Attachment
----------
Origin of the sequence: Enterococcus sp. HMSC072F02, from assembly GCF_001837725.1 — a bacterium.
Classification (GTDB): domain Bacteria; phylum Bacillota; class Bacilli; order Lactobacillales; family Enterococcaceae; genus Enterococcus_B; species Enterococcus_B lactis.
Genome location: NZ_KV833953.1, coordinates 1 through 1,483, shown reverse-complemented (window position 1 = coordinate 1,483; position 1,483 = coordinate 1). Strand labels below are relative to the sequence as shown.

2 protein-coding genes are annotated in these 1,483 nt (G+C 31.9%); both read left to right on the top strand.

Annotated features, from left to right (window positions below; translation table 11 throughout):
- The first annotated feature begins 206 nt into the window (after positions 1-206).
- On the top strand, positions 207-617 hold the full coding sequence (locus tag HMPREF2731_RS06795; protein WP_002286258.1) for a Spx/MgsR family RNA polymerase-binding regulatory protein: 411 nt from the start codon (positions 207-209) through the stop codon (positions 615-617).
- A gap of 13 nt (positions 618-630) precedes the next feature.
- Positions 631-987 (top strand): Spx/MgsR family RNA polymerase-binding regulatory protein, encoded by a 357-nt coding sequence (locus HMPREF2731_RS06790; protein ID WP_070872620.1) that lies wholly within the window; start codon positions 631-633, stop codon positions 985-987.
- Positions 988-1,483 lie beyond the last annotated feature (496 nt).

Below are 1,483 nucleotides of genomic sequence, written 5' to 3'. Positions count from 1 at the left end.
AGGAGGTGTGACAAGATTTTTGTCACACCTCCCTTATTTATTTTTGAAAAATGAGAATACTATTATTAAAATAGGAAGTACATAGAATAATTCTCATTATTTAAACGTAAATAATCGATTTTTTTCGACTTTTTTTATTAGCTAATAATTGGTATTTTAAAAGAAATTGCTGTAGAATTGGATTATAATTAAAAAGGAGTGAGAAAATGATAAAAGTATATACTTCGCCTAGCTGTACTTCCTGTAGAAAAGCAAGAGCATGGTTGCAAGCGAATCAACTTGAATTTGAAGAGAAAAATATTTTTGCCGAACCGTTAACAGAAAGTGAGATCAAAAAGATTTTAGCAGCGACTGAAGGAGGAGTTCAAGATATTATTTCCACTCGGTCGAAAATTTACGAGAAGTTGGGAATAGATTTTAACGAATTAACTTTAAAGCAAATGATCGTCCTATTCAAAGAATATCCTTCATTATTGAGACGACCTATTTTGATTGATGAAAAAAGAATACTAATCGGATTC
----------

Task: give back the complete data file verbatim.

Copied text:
Origin of the sequence: Enterococcus sp. HMSC072F02, from assembly GCF_001837725.1 — a bacterium.
Classification (GTDB): domain Bacteria; phylum Bacillota; class Bacilli; order Lactobacillales; family Enterococcaceae; genus Enterococcus_B; species Enterococcus_B lactis.
Genome location: NZ_KV833953.1, coordinates 1 through 1,483, shown reverse-complemented (window position 1 = coordinate 1,483; position 1,483 = coordinate 1). Strand labels below are relative to the sequence as shown.

2 protein-coding genes are annotated in these 1,483 nt (G+C 31.9%); both read left to right on the top strand.

Annotated features, from left to right (window positions below; translation table 11 throughout):
- The first annotated feature begins 206 nt into the window (after positions 1-206).
- On the top strand, positions 207-617 hold the full coding sequence (locus tag HMPREF2731_RS06795; protein WP_002286258.1) for a Spx/MgsR family RNA polymerase-binding regulatory protein: 411 nt from the start codon (positions 207-209) through the stop codon (positions 615-617).
- A gap of 13 nt (positions 618-630) precedes the next feature.
- Positions 631-987 (top strand): Spx/MgsR family RNA polymerase-binding regulatory protein, encoded by a 357-nt coding sequence (locus HMPREF2731_RS06790; protein ID WP_070872620.1) that lies wholly within the window; start codon positions 631-633, stop codon positions 985-987.
- Positions 988-1,483 lie beyond the last annotated feature (496 nt).

Below are 1,483 nucleotides of genomic sequence, written 5' to 3'. Positions count from 1 at the left end.
AGGAGGTGTGACAAGATTTTTGTCACACCTCCCTTATTTATTTTTGAAAAATGAGAATACTATTATTAAAATAGGAAGTACATAGAATAATTCTCATTATTTAAACGTAAATAATCGATTTTTTTCGACTTTTTTTATTAGCTAATAATTGGTATTTTAAAAGAAATTGCTGTAGAATTGGATTATAATTAAAAAGGAGTGAGAAAATGATAAAAGTATATACTTCGCCTAGCTGTACTTCCTGTAGAAAAGCAAGAGCATGGTTGCAAGCGAATCAACTTGAATTTGAAGAGAAAAATATTTTTGCCGAACCGTTAACAGAAAGTGAGATCAAAAAGATTTTAGCAGCGACTGAAGGAGGAGTTCAAGATATTATTTCCACTCGGTCGAAAATTTACGAGAAGTTGGGAATAGATTTTAACGAATTAACTTTAAAGCAAATGATCGTCCTATTCAAAGAATATCCTTCATTATTGAGACGACCTATTTTGATTGATGAAAAAAGAATACTAATCGGATTC